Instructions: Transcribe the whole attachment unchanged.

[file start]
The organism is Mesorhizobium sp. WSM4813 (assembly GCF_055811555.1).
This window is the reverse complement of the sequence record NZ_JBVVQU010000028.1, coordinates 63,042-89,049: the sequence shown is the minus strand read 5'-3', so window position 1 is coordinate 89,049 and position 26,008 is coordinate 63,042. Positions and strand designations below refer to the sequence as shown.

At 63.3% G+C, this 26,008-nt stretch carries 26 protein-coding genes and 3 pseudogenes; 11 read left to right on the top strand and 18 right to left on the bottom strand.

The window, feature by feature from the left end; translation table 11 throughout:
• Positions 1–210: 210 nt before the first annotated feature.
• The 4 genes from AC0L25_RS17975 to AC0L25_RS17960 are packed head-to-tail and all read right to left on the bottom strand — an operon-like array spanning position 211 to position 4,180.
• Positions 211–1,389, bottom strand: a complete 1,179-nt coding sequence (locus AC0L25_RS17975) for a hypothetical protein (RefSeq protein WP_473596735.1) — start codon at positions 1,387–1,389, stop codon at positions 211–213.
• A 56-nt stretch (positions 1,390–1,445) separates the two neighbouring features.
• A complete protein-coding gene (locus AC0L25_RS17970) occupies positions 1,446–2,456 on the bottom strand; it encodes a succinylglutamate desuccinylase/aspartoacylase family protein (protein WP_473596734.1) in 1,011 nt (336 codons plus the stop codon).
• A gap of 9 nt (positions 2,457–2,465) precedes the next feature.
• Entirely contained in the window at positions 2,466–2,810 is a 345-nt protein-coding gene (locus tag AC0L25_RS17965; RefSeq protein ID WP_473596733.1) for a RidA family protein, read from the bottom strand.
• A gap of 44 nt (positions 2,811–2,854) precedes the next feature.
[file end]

The organism is Mesorhizobium sp. WSM4813 (assembly GCF_055811555.1).
This window is the reverse complement of the sequence record NZ_JBVVQU010000028.1, coordinates 63,042-89,049: the sequence shown is the minus strand read 5'-3', so window position 1 is coordinate 89,049 and position 26,008 is coordinate 63,042. Positions and strand designations below refer to the sequence as shown.

At 63.3% G+C, this 26,008-nt stretch carries 26 protein-coding genes and 3 pseudogenes; 11 read left to right on the top strand and 18 right to left on the bottom strand.

The window, feature by feature from the left end; translation table 11 throughout:
• Positions 1–210: 210 nt before the first annotated feature.
• The 4 genes from AC0L25_RS17975 to AC0L25_RS17960 are packed head-to-tail and all read right to left on the bottom strand — an operon-like array spanning position 211 to position 4,180.
• Positions 211–1,389, bottom strand: a complete 1,179-nt coding sequence (locus AC0L25_RS17975) for a hypothetical protein (RefSeq protein WP_473596735.1) — start codon at positions 1,387–1,389, stop codon at positions 211–213.
• A 56-nt stretch (positions 1,390–1,445) separates the two neighbouring features.
• A complete protein-coding gene (locus AC0L25_RS17970) occupies positions 1,446–2,456 on the bottom strand; it encodes a succinylglutamate desuccinylase/aspartoacylase family protein (protein WP_473596734.1) in 1,011 nt (336 codons plus the stop codon).
• A gap of 9 nt (positions 2,457–2,465) precedes the next feature.
• Entirely contained in the window at positions 2,466–2,810 is a 345-nt protein-coding gene (locus tag AC0L25_RS17965; RefSeq protein ID WP_473596733.1) for a RidA family protein, read from the bottom strand.
• A gap of 44 nt (positions 2,811–2,854) precedes the next feature.